NEW YORK — The editors of all 19 editions of Vogue around the world pledged Thursday to use only healthy models no younger than 16 on their editorial pages in an attempt to shift fashion’s approach to body image.
Anna Wintour, editor of Vogue’s flagship US edition, and Emmanuelle Alt of Paris Vogue, which touched off a furor in 2010 with a photo spread featuring a 10-year-old girl, are among the editors who agreed to the pact.
“Vogue believes that good health is beautiful,” said Jonathan Newhouse, chairman of Conde Nast International and a scion of the New York publishing family that privately owns the world’s most influential fashion title.
“Vogue editors around the world want the magazines to reflect their commitment to the health of the models who appear on the pages and the well-being of their readers,” he said in a statement.
The editors said that in a six-point pact to appear in their respective June issues, they would pledge not to knowingly work with models under the age of 16 or with those “who appear to have an eating disorder.”
“We will work with models who, in our view, are healthy and help us to promote a healthy body image,” they said.
The editors will also instruct modeling agencies not to send them underage models, require casting directors to check models’ ID prior to photo shoots and encourage “healthy backstage working conditions,” including food options.
Fashion designers, meanwhile, will be encouraged — though not obliged — to “consider the consequences of unrealistically small sample (dress) sizes… which encourages the use of extremely thin models.”
“We will be ambassadors for the message of healthy body image,” the editors’ pact concludes.
In an email to AFP, a Conde Nast spokeswoman said the initiative was being “implemented locally as is appropriate in each market by the individual editions.”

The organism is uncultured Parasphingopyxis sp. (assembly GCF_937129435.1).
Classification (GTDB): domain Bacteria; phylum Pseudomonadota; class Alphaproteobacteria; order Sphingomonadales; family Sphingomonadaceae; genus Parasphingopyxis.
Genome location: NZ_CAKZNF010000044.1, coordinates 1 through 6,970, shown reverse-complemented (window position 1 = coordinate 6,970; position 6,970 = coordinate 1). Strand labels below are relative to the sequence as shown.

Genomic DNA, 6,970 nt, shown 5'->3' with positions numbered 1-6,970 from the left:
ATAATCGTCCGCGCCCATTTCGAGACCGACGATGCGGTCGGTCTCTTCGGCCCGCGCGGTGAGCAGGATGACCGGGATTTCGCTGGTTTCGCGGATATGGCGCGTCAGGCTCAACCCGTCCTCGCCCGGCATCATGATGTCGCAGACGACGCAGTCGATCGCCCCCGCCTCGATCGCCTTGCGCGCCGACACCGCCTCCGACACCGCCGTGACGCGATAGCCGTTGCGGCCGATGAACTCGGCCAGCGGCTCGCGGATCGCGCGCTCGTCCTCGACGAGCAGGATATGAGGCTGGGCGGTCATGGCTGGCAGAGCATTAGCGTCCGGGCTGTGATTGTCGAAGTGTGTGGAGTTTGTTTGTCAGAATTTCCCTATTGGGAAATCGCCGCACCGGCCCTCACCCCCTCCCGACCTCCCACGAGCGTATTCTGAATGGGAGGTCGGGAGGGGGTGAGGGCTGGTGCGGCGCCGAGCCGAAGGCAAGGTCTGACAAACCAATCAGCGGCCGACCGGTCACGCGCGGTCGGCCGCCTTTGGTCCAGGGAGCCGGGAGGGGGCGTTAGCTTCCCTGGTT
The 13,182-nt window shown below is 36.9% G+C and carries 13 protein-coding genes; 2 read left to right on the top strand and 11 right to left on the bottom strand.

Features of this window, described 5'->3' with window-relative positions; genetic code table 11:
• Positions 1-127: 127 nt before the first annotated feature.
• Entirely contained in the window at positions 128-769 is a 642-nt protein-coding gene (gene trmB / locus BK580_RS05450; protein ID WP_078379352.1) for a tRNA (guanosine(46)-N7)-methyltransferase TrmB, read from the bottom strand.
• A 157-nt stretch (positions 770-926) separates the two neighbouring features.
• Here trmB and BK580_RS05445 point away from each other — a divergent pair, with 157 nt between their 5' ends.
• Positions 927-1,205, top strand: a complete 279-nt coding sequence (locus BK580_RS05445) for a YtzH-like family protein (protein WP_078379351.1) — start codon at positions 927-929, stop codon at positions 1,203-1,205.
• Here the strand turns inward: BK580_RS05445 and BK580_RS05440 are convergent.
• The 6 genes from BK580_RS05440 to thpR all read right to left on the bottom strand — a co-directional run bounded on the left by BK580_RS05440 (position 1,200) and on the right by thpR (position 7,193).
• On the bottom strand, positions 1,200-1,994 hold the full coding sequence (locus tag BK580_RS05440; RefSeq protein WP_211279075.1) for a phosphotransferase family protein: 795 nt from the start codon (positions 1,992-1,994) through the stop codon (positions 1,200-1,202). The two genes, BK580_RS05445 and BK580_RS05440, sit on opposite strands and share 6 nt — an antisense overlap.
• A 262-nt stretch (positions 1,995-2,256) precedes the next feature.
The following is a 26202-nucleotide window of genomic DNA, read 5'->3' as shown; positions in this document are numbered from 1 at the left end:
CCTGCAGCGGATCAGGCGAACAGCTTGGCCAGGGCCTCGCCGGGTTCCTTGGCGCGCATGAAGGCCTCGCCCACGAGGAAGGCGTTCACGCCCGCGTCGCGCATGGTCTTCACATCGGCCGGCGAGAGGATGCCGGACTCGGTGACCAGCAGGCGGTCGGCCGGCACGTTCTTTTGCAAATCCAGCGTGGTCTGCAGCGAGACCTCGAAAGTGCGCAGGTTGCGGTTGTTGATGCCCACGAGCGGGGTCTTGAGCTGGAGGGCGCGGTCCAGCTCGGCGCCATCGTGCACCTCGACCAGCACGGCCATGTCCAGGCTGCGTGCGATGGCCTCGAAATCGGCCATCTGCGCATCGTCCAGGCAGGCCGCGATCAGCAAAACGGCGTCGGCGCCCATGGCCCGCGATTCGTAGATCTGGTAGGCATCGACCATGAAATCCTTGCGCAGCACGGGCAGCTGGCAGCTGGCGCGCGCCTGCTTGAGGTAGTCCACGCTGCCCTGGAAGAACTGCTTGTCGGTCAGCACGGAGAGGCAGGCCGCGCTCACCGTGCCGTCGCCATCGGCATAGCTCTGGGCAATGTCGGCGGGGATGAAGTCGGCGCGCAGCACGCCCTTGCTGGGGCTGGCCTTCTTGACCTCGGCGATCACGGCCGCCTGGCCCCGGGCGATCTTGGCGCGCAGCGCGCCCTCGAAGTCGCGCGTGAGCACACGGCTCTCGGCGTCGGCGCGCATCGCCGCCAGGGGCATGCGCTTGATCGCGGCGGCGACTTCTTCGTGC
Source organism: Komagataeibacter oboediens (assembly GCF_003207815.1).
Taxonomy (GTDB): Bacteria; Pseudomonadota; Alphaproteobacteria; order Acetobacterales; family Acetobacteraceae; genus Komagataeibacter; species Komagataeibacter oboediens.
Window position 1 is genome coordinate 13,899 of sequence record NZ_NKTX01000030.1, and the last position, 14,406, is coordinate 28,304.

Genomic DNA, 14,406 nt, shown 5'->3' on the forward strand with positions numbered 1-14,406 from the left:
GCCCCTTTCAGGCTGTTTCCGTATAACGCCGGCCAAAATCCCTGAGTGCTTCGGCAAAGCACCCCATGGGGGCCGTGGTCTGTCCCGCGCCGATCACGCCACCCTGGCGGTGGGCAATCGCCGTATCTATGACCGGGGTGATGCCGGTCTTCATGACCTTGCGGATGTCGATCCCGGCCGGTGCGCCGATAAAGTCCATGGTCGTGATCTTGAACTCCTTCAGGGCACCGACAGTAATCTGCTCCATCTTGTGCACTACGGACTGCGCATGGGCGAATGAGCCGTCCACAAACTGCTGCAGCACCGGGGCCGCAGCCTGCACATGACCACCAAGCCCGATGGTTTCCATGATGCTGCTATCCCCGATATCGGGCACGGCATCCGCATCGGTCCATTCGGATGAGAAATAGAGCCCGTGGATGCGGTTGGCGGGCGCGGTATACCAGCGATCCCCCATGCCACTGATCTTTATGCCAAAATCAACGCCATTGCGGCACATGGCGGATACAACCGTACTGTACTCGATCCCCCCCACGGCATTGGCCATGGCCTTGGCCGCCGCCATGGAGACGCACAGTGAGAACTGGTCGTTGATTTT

The Model Alliance, launched by New York-based fashion models in February to campaign for better working conditions, said it welcomed Vogue’s “impressive lead” and hoped other magazines would follow suit.
“The use of underaged models is linked to financial exploitation, eating disorders, interrupted schooling, and contributes to models’ overall lack of empowerment in the workplace,” it said in a statement.
“We simply believe that 14 is too young to be working in this very grown-up industry, and we’re glad that Conde Nast International is making this commitment.”
In a recent survey of 241 New York-based models posted on its website (www.modelalliance.org), the Model Alliance found that 54.7 percent had started working between the ages of 13 to 16.
Sixty-four percent said they’d been asked by their agencies to lose weight.
“Eating disorders are not uncommon,” according to the survey. “Models report that drug use in the workplace is rampant. And more than two-thirds of models say they suffer from anxiety or depression.”
Trump asked right-wing conspiracy theorist congressman to help him pick his next Director of National Intelligence
On Monday, Politico reported that President Donald Trump is consulting with Rep. Devin Nunes (R-CA) about who he should consider to replace Director of National Intelligence Dan Coats.
Nunes has led the Republican side of the House Intelligence Committee since 2015 and chaired the committee for four years, despite having no professional qualifications of any kind for that role. Since 2017, he has been known for his stunts and conspiracy theories intended to discredit the Russia investigation and throw suspicion on anyone who looks into Trump's conduct.
Conservative newspaper hilariously trolls Trump about his failure to build any new border wall
The conservative Washington Examiner trolled President Donald Trump for his failure to construct any new border barricade during his 30 months in office.
On Monday, Trump lashed out at the media on Twitter for not giving him positive coverage for his wall, which he erroneously claimed would be paid for by Mexico.
The Examiner replied to Trump on Twitter, posting an article headlined, "Trump has not built a single mile of new border fence after 30 months in office."
Here’s how a new study implies the Supreme Court has killed 16,000 people since 2012
A new paper published by the National Bureau of Economic Research looked into the effects of the Affordable Care Act's Medicaid expansion to people below 138 percent of the poverty line, which has seen nearly 15 million people enrolled in participating states. The results were encouraging: the mortality rate for near-elderly adults has dropped over 9 percent in the four years for which data is available.
But while this is cause for celebration, The Atlantic staff writer Annie Lowrey offered a darker take on the implications of these numbers: